Khaleel Gheba



On a small scale, the human system becomes a senate of neighbors and voices—disagreement, then resolution, democracy as high school ballet. Then again, I've been sleeping for a while, how are you? Everything's the same, but louder, faster, and preemptively wet. The way the curtain shudders in the satellite dawn hurts me now, as does the rain, as does sulfuric acid, as does this way I'm always leaving, then returning after two knocks, each ending defeated by its sequel. I want to skip through the airlock, through space-time, to you, but this isn't a game. Over man's system, there is industry, which scales up gloriously, each person a slick black bullet in the chamber, which is an air duct, which is a flickering corridor, which is an esophagus, which is a mouth within a mouth - each person a passageway towards an unclaimed plot, which is you. It'll be fine, it's shit outside today, I'll pull through, I have to now. Counting bullets this morning, I felt the third act's finality, as I glimpsed your figure in the window, full and warm. Royalty is said to survive all systems, beyond megatons and exosuits, the dominance of a singular position in a sea of moving stars. But no, it was only the reflection of the rifle's ticker, going up.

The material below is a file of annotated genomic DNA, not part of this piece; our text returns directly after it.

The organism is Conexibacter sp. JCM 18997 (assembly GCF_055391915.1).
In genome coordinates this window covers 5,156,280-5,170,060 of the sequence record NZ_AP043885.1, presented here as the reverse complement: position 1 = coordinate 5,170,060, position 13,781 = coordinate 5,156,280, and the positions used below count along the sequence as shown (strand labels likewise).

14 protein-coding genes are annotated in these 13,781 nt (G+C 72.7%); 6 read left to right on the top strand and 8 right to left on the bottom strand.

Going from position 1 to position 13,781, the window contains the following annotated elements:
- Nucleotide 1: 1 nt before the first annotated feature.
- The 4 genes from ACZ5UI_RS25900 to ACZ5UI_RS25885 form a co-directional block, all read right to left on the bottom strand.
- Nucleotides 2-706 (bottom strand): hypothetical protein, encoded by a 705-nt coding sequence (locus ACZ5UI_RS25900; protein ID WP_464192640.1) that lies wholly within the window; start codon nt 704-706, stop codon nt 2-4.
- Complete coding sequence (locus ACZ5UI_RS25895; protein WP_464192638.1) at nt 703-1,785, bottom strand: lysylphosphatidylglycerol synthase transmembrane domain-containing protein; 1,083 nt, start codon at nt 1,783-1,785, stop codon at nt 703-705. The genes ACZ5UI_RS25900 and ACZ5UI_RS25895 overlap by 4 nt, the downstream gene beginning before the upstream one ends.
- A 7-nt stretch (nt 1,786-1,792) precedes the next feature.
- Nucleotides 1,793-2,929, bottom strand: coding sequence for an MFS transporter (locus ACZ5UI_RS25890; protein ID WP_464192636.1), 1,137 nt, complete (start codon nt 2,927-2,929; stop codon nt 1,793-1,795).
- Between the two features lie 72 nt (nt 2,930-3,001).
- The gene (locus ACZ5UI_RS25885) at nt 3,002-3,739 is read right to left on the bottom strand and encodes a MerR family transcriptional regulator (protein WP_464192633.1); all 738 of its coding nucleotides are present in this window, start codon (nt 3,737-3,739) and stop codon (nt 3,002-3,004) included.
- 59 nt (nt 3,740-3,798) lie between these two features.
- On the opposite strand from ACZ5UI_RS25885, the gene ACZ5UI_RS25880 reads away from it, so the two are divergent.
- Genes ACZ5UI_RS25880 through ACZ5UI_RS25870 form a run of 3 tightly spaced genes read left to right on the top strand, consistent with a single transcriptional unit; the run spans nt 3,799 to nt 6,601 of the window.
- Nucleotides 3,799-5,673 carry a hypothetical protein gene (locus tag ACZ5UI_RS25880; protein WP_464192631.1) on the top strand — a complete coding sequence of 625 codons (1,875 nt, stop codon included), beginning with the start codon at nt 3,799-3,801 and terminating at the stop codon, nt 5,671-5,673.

This poem is part of a larger project I'm working on with my friend, Matt Minicucci. It started when he sent me a poem about a movie, which seemed weird at first, but I couldn't shake it. So I wrote one back to him. Then he to me and so forth, each prose block responding to the other, working our ways through genres and sequels, good and bad films, finding threads to connect them. This project has become a way to figure out how I actually feel about a movie, how its characters work without a moving image or a linear narrative. See also [his poem "Alien" in this issue].